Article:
From the East River to the Hudson, Harlem is a fascinating rush of cultures that spans the top of Manhattan and includes cool Central Harlem and East Harlem or El Barrio as locals affectionately call it, and of course, Museum Mile. TRAINS: 1, 2, 3, 4, 5, 6 A, B, C, D to various stops.
See & Do
The Museum of the City of New York, Museo del Barrio, the Conservatory Garden are right on Museum Mile. Further west is Malcolm Shabazz Harlem Market, Studio Museum, and The Schomburg Center. Latest attractions: Sugar Hill Children’s Museum of Art & Storytelling and High Bridge links Upper Manhattan to the Bronx. Don't miss the National Jazz Museum in El Barrio, the Julia De Burgos Cultural Arts Center and The Poets Den for off-beat entertainment.
Harlem's restaurant renaissance is a fine match for it jazz legacy with innovative celebrity chefs featuring recipes from the African Diaspora to down-home Southern cooking based on family recipes to haute cuisine, ramen and craft cocktails. Gospel brunches on Sundays at Sylvia's is a classic experience while Zoma, Sylvia's and Chocolat are among those establishments credited with helping to kick off what is now known as Restaurant Row along Frederick Douglas Blvd.
Supper clubs and jazz keep Harlem hopping at the Apollo Theater and now The Cecil with Minton’s below. Look for live music and late-night joints as well as whatever is happening in the neo-classical structure known as The Apollo Theater. Since 1935, the Apollo has hosted greats like Count Basie, Nat King Cole, Sammy Davis, Jr., Stevie Wonder and the Jackson Five and "Showtime" and "Amateur Night at the Apollo" are still very popular. Right behind it, though a tad younger is the Lenox Lounge's Zebra Room that once counted on Billie Holliday and John Coltrane as regulars.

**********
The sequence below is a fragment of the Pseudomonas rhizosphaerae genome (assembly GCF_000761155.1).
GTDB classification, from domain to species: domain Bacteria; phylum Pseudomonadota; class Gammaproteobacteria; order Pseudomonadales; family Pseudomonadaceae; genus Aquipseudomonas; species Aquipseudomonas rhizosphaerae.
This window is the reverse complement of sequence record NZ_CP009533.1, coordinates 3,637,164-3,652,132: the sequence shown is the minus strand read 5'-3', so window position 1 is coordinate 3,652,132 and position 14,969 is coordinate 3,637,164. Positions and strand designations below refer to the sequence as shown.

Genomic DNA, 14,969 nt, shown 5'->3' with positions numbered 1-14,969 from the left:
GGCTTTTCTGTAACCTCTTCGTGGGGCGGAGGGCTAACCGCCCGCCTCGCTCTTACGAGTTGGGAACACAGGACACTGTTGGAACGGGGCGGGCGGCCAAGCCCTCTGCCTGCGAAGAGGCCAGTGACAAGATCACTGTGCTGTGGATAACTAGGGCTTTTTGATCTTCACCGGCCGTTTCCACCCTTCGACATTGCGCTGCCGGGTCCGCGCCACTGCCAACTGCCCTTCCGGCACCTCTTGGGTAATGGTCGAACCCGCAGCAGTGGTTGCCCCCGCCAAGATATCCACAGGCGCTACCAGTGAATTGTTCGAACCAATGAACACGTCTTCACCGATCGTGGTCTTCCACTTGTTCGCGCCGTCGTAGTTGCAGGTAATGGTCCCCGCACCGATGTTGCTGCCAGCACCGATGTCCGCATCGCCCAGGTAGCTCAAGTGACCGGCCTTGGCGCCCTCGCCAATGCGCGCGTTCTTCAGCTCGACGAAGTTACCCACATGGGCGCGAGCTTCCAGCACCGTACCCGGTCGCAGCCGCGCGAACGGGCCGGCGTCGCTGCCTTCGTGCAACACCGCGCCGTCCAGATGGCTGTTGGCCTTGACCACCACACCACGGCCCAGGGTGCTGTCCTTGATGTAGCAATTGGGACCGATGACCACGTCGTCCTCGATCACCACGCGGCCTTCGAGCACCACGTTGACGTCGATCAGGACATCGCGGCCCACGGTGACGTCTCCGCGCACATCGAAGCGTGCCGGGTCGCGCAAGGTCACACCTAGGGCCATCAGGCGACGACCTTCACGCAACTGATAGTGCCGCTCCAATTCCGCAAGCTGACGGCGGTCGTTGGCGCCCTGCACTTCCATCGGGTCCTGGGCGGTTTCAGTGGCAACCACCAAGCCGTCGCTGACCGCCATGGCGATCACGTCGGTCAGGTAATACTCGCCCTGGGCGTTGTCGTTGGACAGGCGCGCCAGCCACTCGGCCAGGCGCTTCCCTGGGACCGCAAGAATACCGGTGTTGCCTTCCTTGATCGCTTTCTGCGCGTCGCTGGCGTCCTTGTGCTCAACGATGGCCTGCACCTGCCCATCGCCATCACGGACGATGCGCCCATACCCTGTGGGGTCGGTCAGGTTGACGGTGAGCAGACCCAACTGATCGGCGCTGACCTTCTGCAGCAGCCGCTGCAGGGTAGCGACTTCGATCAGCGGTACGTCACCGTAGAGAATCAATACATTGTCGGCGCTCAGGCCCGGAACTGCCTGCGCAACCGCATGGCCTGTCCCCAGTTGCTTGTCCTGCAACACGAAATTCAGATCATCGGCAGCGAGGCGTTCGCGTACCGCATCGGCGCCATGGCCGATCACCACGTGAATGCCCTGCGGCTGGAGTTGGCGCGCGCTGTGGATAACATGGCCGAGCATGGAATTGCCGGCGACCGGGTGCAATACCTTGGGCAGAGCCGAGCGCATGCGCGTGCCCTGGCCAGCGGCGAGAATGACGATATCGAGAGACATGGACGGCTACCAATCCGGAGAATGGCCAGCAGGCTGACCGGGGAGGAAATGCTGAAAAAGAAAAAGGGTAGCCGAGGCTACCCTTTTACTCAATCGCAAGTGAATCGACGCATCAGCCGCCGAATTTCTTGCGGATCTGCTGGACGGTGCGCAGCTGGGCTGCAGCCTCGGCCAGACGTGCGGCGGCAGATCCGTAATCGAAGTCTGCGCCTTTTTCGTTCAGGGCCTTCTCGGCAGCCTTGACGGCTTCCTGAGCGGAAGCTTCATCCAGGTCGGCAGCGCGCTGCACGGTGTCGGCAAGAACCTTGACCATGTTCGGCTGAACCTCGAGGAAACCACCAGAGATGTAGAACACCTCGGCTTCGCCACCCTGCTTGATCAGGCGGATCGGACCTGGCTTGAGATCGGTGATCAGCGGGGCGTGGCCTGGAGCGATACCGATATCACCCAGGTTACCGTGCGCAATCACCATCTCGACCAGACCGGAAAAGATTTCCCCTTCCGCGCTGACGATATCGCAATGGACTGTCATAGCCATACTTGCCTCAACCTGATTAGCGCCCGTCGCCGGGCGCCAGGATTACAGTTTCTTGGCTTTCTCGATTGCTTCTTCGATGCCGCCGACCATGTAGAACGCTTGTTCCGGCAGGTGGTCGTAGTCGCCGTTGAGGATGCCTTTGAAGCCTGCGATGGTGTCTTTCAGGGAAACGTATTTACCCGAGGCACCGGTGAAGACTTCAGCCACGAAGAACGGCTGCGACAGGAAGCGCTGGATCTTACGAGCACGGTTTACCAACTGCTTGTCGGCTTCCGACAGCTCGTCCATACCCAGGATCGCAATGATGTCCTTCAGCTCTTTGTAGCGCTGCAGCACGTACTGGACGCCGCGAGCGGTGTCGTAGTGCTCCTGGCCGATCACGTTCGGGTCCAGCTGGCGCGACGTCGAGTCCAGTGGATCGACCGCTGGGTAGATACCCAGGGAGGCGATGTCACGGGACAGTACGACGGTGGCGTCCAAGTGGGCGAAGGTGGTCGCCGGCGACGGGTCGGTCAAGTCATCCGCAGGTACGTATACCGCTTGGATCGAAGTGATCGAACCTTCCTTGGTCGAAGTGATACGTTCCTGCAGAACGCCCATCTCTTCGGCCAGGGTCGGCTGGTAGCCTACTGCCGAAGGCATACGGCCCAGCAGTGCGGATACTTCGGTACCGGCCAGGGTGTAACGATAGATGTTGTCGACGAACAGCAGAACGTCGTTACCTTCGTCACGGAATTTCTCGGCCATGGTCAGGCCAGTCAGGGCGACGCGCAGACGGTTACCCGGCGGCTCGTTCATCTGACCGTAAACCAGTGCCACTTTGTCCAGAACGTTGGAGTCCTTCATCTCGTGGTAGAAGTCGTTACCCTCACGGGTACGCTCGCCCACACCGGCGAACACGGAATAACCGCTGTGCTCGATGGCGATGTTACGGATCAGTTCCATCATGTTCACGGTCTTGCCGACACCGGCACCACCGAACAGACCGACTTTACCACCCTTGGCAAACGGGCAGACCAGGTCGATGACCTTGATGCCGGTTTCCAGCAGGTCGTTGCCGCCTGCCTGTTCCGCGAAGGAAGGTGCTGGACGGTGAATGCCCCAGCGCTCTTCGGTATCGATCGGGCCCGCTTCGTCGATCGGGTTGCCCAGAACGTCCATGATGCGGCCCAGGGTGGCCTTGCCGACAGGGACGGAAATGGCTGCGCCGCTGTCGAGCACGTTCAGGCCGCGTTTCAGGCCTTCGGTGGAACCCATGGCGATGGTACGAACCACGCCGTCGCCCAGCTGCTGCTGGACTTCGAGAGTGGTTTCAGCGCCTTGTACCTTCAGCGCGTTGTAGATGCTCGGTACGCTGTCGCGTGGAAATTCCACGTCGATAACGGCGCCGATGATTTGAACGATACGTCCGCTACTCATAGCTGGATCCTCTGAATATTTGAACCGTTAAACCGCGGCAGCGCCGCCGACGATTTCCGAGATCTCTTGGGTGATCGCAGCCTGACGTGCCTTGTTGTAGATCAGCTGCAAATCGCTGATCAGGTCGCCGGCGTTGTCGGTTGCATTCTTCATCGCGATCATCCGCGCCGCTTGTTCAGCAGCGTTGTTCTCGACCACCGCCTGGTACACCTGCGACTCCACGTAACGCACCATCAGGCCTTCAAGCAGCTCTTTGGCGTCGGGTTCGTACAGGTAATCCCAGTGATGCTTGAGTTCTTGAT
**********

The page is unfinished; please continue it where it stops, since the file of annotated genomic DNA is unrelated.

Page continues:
Newly renovated brownstones in this revitalized neighborhood offer a taste of classic Harlem. The charming 102 Brownstone has its fans as does the the Harlem Flophouse if you’re a jazz lover. More conventional stays can be had at Aloft Harlem. More options are up and running: Sugar Hill Harlem Inn, 710 Guest Suites, The Park Venue North, Allies’ Bed and Breakfast and the Harlem YMCA to name a few.
No doubt about it, Harlem's rebirth has attracted big-box stores Target and H&M but shop local for edgy-yet-preppy wares including a few Brooklyn transplants (Carol's Daughter). Other names to track down: Harlem Underground, Harlem Haberdashery. For the flea-finders try the Sugar Hill Market in Spring, the Malcolm Shabazz Harlem Market a bazaar of African crafts and textiles; for culinary creativity, visit El Marqueta (115th St. & Park).